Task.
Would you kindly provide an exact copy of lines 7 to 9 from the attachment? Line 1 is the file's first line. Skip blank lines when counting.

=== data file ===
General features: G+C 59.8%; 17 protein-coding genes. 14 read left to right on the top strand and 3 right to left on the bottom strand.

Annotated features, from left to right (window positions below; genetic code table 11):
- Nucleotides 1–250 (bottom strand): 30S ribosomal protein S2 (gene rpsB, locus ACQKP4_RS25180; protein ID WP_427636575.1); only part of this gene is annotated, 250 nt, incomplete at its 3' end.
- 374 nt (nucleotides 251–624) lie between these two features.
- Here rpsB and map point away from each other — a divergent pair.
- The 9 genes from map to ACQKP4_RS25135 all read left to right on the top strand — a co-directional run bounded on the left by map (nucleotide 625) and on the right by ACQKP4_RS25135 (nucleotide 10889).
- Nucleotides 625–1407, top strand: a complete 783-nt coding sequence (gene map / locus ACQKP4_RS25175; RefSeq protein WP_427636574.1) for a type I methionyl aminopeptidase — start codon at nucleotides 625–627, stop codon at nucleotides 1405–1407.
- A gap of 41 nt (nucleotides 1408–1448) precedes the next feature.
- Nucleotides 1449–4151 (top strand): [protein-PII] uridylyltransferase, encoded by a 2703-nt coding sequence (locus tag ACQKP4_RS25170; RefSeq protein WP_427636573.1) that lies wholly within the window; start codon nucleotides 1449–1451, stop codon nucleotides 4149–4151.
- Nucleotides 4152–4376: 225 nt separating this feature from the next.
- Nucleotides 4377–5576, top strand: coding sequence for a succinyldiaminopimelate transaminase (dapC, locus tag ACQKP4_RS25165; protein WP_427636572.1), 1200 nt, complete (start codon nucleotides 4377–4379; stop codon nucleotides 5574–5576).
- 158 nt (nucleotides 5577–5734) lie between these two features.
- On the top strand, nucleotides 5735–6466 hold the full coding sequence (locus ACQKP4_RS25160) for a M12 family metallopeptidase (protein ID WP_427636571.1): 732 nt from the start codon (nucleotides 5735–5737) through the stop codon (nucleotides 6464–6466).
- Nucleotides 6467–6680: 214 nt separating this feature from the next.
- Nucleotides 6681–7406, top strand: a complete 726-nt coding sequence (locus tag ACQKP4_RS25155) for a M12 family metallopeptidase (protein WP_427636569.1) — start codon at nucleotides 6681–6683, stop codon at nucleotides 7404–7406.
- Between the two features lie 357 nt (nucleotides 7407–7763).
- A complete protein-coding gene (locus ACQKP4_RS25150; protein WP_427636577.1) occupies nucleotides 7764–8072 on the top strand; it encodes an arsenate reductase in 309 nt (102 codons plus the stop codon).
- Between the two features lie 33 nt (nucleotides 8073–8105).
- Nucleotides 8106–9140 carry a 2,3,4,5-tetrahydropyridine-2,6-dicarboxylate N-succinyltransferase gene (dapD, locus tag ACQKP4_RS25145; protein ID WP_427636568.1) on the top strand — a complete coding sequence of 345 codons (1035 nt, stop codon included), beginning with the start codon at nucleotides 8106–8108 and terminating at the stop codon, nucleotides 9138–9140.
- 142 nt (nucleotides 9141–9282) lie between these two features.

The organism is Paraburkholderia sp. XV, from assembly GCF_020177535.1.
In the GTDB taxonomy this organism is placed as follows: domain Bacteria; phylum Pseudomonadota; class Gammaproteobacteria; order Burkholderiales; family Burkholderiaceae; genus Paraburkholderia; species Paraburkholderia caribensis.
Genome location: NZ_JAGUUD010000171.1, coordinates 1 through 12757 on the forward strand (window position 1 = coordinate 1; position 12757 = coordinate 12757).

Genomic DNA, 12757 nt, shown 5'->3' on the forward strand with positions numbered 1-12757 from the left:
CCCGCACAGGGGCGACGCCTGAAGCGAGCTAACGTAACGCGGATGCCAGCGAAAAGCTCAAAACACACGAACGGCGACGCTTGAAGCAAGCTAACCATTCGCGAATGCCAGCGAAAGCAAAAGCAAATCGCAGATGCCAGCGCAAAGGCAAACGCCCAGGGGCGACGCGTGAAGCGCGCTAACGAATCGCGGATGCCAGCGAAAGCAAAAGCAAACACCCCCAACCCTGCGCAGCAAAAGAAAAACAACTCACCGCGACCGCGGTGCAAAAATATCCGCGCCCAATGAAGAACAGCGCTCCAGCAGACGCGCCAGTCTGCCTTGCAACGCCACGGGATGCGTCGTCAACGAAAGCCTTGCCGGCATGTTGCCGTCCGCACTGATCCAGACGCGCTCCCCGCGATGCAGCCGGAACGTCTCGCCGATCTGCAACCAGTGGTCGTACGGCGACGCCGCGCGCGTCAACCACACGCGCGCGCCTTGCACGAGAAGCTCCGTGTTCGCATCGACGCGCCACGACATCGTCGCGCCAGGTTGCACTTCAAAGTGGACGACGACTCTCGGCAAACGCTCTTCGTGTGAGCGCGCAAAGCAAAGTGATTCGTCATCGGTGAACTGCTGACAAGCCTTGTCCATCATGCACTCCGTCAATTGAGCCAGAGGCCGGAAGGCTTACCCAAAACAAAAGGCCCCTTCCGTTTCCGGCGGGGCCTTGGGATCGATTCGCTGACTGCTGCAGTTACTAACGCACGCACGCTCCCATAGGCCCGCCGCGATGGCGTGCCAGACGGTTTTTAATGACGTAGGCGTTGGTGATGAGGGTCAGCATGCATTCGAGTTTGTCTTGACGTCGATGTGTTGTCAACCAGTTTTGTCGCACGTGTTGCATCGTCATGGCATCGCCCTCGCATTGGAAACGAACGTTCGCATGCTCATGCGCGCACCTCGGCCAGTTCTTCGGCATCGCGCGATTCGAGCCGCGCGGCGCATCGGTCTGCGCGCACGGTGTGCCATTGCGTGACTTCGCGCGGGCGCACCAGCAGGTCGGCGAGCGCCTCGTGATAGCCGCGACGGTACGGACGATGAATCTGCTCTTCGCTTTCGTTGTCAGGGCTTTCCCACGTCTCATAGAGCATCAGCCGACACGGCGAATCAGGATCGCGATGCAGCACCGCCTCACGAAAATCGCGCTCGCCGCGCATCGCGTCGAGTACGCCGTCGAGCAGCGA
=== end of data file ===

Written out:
- Nucleotides 625–1407, top strand: a complete 783-nt coding sequence (gene map / locus ACQKP4_RS25175; RefSeq protein WP_427636574.1) for a type I methionyl aminopeptidase — start codon at nucleotides 625–627, stop codon at nucleotides 1405–1407.
- A gap of 41 nt (nucleotides 1408–1448) precedes the next feature.
- Nucleotides 1449–4151 (top strand): [protein-PII] uridylyltransferase, encoded by a 2703-nt coding sequence (locus tag ACQKP4_RS25170; RefSeq protein WP_427636573.1) that lies wholly within the window; start codon nucleotides 1449–1451, stop codon nucleotides 4149–4151.